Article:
In a little town called Breyd, Jonkolvigelas, Sweden, three young men, namely Joseph Anderson, John Peterson and Swan Linstrom, jovially would say they were going to America until after a while they began to really think seriously and decided they would venture out into this strange land and come to America. Knowing no one in America they had no special destination but just that they were going to America. They started out with their little Swedish trunks, bidding good bye to their loved ones, and took a boat for America on Good Friday in the year 1869.
When they came on the boat they met others who were also going to America and they fell in company with three other young men whose names were Victor Peterson, Joe Johnson and Solomon Swanson, also Swedish, and these young men questioned Big Joe’s crowd where they were destined to go and they said ‘to America.’ These other men said they were going to Princeton, Illinois. Big Joe and his pals said, ‘We’ll just go there too!’ So then these six men all traveled together, bound for Princeton, Illinois, but what a trip they had coming over. They didn’t have boats like they have now and did they ride in Pullmans from New York to Chicago? Yes, cattle Pullmans. They were put on a stock train and were on the way six days from New York to Chicago, but did six robust young men mind that? They were going to America to make a future for themselves. Then on from Chicago they came on a passenger train that arrived in Princeton at 8:30 P.M. on a Saturday evening but there was no one there to meet them. Not knowing a word of English, ask our young men how they would feel in a position like that. But they were not the only immigrants arriving in Princeton those days, so it was quite customary for those who had been here awhile to go down to meet trains to see out of curiosity whether there would be any immigrants arriving.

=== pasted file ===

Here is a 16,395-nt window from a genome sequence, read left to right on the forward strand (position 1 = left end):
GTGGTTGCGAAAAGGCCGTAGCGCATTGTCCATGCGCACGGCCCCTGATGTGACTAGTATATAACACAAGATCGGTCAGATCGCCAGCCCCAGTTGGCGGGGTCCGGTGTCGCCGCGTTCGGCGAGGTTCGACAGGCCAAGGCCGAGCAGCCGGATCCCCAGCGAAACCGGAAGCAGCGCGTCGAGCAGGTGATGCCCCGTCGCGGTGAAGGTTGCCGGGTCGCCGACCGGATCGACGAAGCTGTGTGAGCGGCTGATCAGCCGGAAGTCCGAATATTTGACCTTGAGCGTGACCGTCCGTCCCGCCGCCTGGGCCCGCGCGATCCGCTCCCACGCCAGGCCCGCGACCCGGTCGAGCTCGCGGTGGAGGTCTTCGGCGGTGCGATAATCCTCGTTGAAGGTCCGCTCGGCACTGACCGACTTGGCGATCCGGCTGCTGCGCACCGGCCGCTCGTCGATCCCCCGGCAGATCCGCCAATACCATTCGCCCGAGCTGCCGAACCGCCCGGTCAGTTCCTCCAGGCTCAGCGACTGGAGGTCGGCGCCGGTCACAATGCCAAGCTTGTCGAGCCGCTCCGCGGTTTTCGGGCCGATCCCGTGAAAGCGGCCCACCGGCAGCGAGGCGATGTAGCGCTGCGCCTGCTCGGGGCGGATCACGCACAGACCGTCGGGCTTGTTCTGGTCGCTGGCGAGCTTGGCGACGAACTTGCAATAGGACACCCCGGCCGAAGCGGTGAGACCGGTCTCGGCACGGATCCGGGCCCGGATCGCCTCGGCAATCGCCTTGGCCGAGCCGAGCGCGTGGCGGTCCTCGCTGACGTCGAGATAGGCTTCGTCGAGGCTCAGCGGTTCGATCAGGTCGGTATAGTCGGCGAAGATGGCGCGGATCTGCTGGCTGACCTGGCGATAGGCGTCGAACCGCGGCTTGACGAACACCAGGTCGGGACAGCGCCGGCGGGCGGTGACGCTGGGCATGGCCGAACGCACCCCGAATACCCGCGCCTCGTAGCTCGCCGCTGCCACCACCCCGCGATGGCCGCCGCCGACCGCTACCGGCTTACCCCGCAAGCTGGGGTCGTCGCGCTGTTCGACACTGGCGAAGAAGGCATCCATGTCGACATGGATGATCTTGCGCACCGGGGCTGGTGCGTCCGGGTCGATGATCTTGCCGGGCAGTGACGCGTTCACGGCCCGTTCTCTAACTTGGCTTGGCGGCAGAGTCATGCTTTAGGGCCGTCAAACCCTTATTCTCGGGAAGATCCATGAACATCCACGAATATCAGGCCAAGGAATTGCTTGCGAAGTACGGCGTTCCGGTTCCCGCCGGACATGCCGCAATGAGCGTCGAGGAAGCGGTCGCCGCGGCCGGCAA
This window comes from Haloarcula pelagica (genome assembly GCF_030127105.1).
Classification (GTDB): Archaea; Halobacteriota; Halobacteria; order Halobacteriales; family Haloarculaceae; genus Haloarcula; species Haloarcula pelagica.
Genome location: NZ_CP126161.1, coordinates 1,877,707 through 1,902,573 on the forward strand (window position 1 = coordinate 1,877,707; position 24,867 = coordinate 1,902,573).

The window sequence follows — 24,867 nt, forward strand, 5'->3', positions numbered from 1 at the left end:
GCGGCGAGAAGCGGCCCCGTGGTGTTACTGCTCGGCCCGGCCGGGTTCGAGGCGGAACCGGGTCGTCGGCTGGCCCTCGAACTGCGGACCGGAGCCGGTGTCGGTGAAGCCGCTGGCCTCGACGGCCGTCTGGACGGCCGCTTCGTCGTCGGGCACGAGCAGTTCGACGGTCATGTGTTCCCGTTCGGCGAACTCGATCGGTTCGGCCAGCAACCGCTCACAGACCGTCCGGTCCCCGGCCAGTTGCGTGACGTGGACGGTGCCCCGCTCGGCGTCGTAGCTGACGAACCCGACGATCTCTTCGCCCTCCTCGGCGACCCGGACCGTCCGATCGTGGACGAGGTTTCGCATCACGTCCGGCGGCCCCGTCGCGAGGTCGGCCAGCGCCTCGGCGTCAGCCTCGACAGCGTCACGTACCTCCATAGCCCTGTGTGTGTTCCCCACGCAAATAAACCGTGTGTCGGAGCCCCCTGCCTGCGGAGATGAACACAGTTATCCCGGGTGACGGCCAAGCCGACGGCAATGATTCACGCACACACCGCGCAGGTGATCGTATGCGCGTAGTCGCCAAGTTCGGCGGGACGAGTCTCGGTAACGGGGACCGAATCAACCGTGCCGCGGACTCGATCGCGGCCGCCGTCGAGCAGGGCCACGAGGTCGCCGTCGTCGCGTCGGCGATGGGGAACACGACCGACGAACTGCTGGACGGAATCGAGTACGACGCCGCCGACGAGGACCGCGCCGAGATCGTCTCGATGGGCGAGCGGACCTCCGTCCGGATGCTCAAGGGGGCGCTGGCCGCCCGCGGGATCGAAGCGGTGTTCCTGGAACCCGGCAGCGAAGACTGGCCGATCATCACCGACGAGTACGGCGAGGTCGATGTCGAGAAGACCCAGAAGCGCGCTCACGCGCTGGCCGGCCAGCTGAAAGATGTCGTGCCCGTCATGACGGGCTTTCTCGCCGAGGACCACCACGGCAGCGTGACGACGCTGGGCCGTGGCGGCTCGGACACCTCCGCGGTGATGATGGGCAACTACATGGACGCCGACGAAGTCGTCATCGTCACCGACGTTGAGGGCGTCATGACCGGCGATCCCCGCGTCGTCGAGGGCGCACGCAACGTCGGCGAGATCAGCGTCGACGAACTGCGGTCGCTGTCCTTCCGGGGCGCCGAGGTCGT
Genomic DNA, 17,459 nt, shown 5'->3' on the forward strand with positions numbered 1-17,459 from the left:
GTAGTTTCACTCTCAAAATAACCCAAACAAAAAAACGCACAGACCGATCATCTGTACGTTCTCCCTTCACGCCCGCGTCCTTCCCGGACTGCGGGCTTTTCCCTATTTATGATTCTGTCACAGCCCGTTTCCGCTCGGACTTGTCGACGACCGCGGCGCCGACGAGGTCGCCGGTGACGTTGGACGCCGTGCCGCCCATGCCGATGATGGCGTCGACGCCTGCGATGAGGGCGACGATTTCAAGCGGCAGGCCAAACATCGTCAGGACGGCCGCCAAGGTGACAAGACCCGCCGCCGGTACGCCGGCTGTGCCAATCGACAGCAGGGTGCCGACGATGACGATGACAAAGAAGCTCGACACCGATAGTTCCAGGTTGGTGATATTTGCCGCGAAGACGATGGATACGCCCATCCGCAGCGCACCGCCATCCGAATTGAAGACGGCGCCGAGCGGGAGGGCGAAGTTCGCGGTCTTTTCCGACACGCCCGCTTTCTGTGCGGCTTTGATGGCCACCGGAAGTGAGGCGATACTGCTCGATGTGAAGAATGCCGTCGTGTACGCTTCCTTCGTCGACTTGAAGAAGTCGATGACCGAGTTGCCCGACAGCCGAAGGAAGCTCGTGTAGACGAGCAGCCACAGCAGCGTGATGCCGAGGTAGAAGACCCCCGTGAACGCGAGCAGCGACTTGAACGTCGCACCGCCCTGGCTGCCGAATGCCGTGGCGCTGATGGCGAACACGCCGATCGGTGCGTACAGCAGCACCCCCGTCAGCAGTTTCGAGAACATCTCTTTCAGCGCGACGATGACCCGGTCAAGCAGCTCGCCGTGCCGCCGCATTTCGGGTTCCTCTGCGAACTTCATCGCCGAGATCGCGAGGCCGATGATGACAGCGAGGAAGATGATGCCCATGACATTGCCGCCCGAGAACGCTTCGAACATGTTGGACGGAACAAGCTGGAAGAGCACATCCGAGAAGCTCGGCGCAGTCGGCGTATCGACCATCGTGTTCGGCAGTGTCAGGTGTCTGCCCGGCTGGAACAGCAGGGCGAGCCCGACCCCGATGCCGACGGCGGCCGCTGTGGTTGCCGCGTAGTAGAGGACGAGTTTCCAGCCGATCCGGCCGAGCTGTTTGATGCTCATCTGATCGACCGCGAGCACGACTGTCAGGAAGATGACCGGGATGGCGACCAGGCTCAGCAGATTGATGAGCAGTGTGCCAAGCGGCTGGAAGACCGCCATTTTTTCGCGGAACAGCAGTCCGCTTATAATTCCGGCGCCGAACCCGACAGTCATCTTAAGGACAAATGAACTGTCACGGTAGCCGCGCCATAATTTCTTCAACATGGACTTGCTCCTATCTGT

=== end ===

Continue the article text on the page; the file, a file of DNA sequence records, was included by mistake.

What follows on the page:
They would kindly find them a place to stay until they could get work, etc., so it happened that a couple of young folks were there at this particular evening and questioned these men if they had any place to go and they had to answer in the negative. They took them to a family by the name of Nelson. . . . It was not such a large house then so to take in six husky Swedes and find a place for them to sleep was no easy task. They were willing to sleep on the floor and were very kindly taken care of until they were placed on farms to work. And how kind and patient American people were to them in trying to teach them the language and work.
I remember father told of one boss he had worked for faithfully and hard chopping wood or trees. The man wanted father to lie down to sleep after the noon meal awhile, but the Swedish word for grinding is slip so father misunderstood him and took up his axe and started for the door intending to grind his axe, but the boss grabbed him and then laid down on the floor and closed his eyes demonstrating in this way what he meant for him to do. This is only one incident of many of how patient and kind they were to them although they had to work hard and it was not long until they became citizens and loyal Americans.